Brancavara Fishermen's Quarter

Brancavara Fishermen's Quarter

Diu, Guzerate, India

Housing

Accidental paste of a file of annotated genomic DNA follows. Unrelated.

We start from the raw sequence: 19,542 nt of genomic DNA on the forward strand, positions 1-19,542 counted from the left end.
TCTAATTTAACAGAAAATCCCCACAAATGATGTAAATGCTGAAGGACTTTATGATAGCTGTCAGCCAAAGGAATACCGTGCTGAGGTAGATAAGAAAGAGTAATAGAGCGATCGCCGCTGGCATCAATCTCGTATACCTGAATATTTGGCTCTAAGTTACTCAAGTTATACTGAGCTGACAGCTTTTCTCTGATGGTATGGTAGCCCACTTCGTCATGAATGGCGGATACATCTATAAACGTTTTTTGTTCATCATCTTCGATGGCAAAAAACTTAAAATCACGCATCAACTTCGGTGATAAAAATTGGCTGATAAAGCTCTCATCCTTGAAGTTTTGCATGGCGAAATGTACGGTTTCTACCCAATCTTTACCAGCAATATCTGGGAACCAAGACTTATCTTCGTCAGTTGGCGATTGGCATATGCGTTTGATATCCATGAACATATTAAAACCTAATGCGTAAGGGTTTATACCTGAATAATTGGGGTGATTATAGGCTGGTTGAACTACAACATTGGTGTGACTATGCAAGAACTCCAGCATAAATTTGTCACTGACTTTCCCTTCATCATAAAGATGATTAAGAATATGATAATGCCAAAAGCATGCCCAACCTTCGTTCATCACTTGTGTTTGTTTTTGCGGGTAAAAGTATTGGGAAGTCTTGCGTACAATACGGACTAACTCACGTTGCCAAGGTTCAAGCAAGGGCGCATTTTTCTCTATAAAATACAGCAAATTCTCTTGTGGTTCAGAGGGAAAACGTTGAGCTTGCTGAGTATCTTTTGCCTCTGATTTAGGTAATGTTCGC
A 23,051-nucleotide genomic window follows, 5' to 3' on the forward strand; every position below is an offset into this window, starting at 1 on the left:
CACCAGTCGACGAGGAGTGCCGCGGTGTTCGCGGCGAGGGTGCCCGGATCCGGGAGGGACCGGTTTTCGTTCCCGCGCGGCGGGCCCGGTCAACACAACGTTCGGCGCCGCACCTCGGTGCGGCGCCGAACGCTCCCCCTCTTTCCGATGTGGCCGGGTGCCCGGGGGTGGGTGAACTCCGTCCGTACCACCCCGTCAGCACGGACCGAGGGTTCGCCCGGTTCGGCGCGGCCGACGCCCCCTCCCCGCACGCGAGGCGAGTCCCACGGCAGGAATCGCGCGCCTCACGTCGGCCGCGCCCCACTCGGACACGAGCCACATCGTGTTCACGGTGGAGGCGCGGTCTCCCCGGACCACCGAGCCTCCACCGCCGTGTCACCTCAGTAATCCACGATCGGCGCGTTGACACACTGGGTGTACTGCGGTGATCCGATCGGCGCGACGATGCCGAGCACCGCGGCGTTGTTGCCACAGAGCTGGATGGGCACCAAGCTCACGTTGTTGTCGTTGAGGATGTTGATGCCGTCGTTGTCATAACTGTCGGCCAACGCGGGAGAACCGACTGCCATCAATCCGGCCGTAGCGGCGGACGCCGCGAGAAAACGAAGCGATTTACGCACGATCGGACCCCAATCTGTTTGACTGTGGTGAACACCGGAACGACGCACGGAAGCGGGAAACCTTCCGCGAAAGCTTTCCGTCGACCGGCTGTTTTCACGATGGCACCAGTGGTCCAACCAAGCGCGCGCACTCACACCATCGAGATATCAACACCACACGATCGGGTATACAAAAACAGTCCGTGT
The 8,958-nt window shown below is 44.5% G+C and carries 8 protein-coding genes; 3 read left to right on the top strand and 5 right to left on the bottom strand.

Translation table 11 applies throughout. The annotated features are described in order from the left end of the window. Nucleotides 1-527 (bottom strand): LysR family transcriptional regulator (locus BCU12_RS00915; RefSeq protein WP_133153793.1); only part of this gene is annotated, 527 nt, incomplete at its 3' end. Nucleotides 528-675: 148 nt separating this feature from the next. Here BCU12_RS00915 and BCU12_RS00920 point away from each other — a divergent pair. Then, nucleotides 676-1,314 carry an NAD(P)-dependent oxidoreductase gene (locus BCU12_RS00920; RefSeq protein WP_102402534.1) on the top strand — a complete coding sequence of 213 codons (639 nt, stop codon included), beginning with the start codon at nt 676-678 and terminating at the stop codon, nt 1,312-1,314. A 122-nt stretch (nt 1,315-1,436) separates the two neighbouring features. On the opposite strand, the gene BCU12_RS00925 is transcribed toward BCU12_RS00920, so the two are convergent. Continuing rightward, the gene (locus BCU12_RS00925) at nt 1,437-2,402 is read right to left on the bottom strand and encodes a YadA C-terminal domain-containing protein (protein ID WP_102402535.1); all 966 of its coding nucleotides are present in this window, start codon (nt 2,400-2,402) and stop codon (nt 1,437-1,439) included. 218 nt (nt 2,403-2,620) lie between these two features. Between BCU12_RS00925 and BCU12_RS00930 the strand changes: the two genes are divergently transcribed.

The Fishermen’s Quarter of Brancavara (Vanakbara) is situated at the west end of Diu Island. This settlement began as a community of fishermen and eventually became the territory’s third biggest population cluster, after the city of Diu and Ghoghla. Saint Andrew’s Church was built around 1630; in 1774 a new fortification had to be built to defend the population. Built up during the last years of Portuguese rule, it spreads to the west of the church marking the community. The linear urban arrangement results from the association of the minimal house type, leading to a rather contained scale and architectural expression. It thus responds to the socio-cultural framing of its original community, and to the project’s economic limits. The singular urban unity of the Fishermen’s Quarter results from the streets running parallel to the beach, close to the sand. The sea is accessed by busy perpendicular bystreets; a common ground is used as an area for cleaning and drying fish. An elementary pier on stilts with a wooden boardwalk is used to access and moor boats. The social life linked to the sea nevertheless takes place on land, on the streets that naturally prolong the small narrow houses. People gather on the porches that protect against the elements, with the narrow entrance marking a compositional element repeated along the façade planes. This quarter recalls the pioneering fishermen’s neighbourhood in Olhão in southern Portugal, by the architect Carlos Ramos. We find similarities in the unity and urban composition, with a certain modernist bent, and also some details such as stairs at the end of streets for accessing the terraces, even though most houses have gable roofs. The walls of the Brancavara Quarter houses are raised using traditional technology on hand wrought sandstone blocks, mortared, coated and then white- washed. Strong pigmented colours are occasionally used. The roofs are on wooden frames protected by depressed ceramic tiles, forming a single surface that accentuates the horizontality of the whole. From the parish church’s forecourt one can see the size and urban organisation of the neighbourhood, as well as its distinct setting along the shore of the scattered urban area of Brancavara.

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